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Ghostwriting Questions I Can’t (Or Won’t) Answer – Ask Anne

questions I can't answer about ghostwritingThis question turned up in response to: Ghostwriting – 8 Elements Of My Contracts or Letters of AgreementAlthough I was tempted, I’ve not corrected any of the mistakes; I have used only her initials even though her name was spelled out in her question.

Hi Ms. Ann,

I am an author I wrote my first book that was published this year January 2012. My friend just open his production company and introduce me to a young woman who wants me to write her story. Her book will eventually be a trilogy and they will make a movie out of it. I have never done ghostwriting before. This is my first job my question to you is what kind of contract or proposal do I give them both to sign? should I put a date when the book will be completed? How many people do I interview? and what should I charge for my work? Ms. Ann, they have such great confident in me, I do too. I want to make sure I do everything correct.

Thank you in advanced,



You don’t say where your book was published, in what language, or if it was self- or trade published. Those are important questions, I think, because your English is simply not up to par for an English-speaking market. If, however, your wrote your book in your native language, let me salute you for being almost fluent in written English as well… I only have one language.

That said, the contract or letter of agreement I use is pretty well spelled out in the article you commented on. And I’ve updated it a bit. Yes, an approximate date for the completion of the book should be included.

How the heck should I know?

But let me ask you these quesitons:

How in the world would I know how many people you should interview? You say the book is to be someone’s story. You’re the ghostwriter and as a writer, even if you’re really just getting started, it’s up to you to take that story and turn it into a book. Maybe you’ll do that through interviewing others about the woman, maybe not. No one else can give you a specific answer because we don’t know the subject. Even if we did, we wouldn’t do it the way you will do it.

Similarly, how should I know what you should charge? I don’t have any sense of what your credits are, where your writing or what the client might be willing to pay. There’s a whole section here on setting fees. That won’t tell you exactly what to charge either, but will give you an approach to setting fee that has worked for many.

You didn’t ask, but if you had I would have told you I have no idea what you should charge when the books are made into a movie. That’s something that, given a movie or video is already in the works, should be addressed.

I do remember how frustrating it was when I first started writing professionally.  I really wanted someone who had all the answers. Or even most of them.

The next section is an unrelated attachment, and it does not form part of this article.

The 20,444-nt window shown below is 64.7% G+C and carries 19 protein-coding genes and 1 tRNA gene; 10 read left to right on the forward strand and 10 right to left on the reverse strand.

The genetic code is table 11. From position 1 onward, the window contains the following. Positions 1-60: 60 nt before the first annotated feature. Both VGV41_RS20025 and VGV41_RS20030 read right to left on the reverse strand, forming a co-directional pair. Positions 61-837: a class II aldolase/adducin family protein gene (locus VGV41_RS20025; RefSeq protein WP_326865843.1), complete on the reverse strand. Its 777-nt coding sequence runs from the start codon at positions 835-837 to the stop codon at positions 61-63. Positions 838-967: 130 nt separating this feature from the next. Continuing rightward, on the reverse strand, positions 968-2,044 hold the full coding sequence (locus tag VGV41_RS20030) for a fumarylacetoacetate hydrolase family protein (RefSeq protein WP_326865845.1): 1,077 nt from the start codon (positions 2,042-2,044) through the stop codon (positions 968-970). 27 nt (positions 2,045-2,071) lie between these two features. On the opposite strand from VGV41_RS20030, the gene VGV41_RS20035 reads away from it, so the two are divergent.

As I figured my way through to success I also realized that no one has the answers for me. And the few who said they might, when they got specific, turned out to be wrong.

Freelance writing is not like going to a job where the pay is set and the duties mostly spelled out. While you can draw on support through websites like this one, and price ranges like those listed in Writer’s Market, or even from the advice you might get in something like the 5 Buck Forum, you still get to do it. And you get to learn from both your successes and your mistakes.

Talk with the client. Find out what they really want and if you think you can fill the bill, go for it, picking your own price, writing your own contract and generally stepping out and taking responsibility for your freelance writing business.

Got a question about freelance writing? Email me with Q&A in the subject line and I’ll probably answer it here.

What questions have you had to answer for yourself about freelance writing?


Image: Attribution Some rights reserved by Robb North

{ 6 comments… add one }
  • jorgekafkazar

    You’re a lot more patient than I would be, Anne. Don’t other languages besides English have punctuation? No?

    • LOL! I thought languages other than American Englished used punctuation too… most of ’em anyway.

  • jorgekafkazar


  • I love this post for one vitally important thing you said, Anne: “As I figured my way through to success I also realized that no one has the answers for me. And the few who said they might, when they got specific, turned out to be wrong.”

    I’m realizing that my own trial and error is probably my greatest asset in freelance writing. I like to read, read, read what others are recommending, try it and then tweak it to work for my own brand.

    Thanks so much for thought provoking my day. 🙂
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